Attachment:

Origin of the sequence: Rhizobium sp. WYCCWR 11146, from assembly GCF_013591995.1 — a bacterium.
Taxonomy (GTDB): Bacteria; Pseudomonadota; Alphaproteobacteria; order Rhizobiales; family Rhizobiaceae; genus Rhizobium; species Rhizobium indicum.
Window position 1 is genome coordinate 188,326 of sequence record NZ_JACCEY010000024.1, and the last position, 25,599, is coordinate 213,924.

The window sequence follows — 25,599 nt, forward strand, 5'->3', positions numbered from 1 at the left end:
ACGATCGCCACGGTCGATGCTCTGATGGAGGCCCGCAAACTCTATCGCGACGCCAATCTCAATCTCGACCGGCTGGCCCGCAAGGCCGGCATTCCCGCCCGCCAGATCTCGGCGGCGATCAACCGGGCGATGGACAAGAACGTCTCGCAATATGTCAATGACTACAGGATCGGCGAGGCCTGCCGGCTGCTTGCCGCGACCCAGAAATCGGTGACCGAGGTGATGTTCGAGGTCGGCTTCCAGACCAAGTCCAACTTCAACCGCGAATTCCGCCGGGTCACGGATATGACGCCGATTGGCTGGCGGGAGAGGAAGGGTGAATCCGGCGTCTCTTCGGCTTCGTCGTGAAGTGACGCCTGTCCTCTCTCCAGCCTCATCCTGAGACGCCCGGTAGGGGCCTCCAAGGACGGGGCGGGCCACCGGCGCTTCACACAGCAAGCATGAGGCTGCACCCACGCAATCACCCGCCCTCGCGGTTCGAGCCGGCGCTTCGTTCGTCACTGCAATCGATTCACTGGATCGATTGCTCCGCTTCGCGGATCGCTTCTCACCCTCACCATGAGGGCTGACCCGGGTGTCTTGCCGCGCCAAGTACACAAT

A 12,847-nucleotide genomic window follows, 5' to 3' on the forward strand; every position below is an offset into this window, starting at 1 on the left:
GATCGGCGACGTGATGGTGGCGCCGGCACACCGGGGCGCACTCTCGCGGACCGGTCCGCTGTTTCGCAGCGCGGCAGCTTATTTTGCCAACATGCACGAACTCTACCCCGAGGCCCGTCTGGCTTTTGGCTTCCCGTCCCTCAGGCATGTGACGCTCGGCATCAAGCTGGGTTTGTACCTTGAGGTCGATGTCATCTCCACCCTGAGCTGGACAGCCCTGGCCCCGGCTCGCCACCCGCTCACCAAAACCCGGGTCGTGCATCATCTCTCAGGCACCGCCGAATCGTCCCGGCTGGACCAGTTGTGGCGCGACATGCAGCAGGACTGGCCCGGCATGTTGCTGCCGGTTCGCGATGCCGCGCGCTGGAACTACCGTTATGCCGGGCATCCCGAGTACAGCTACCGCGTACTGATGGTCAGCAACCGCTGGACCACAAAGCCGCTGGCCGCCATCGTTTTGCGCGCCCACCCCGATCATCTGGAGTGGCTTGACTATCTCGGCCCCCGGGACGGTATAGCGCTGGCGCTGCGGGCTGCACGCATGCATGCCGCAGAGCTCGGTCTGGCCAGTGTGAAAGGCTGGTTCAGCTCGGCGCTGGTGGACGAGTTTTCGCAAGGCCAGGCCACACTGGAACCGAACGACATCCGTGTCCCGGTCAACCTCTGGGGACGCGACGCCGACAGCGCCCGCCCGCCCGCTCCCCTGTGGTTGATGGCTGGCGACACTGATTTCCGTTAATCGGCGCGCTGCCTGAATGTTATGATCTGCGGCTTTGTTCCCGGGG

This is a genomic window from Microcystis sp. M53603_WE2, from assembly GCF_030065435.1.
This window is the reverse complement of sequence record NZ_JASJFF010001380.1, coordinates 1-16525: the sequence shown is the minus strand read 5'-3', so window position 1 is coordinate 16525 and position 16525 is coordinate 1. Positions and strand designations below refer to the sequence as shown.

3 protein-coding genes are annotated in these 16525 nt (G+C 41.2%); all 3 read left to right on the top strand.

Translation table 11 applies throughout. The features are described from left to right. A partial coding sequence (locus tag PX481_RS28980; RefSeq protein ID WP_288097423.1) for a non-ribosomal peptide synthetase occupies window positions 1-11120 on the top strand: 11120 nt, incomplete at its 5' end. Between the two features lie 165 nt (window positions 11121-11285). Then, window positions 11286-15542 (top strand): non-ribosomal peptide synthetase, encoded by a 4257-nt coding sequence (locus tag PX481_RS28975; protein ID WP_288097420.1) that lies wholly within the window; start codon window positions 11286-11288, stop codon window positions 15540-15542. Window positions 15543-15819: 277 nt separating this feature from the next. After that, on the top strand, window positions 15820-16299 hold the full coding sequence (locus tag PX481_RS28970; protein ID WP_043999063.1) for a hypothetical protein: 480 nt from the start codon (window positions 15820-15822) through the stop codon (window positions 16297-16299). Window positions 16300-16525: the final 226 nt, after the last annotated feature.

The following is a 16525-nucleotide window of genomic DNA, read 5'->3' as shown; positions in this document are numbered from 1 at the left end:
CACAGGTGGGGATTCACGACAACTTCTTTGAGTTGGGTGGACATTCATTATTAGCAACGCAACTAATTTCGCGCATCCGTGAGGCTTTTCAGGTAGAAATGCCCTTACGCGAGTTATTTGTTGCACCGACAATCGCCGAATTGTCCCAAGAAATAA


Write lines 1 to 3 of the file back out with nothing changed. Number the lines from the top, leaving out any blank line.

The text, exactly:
Origin of the sequence: Rhizobium sp. WYCCWR 11146, from assembly GCF_013591995.1 — a bacterium.
Taxonomy (GTDB): Bacteria; Pseudomonadota; Alphaproteobacteria; order Rhizobiales; family Rhizobiaceae; genus Rhizobium; species Rhizobium indicum.
Window position 1 is genome coordinate 188,326 of sequence record NZ_JACCEY010000024.1, and the last position, 25,599, is coordinate 213,924.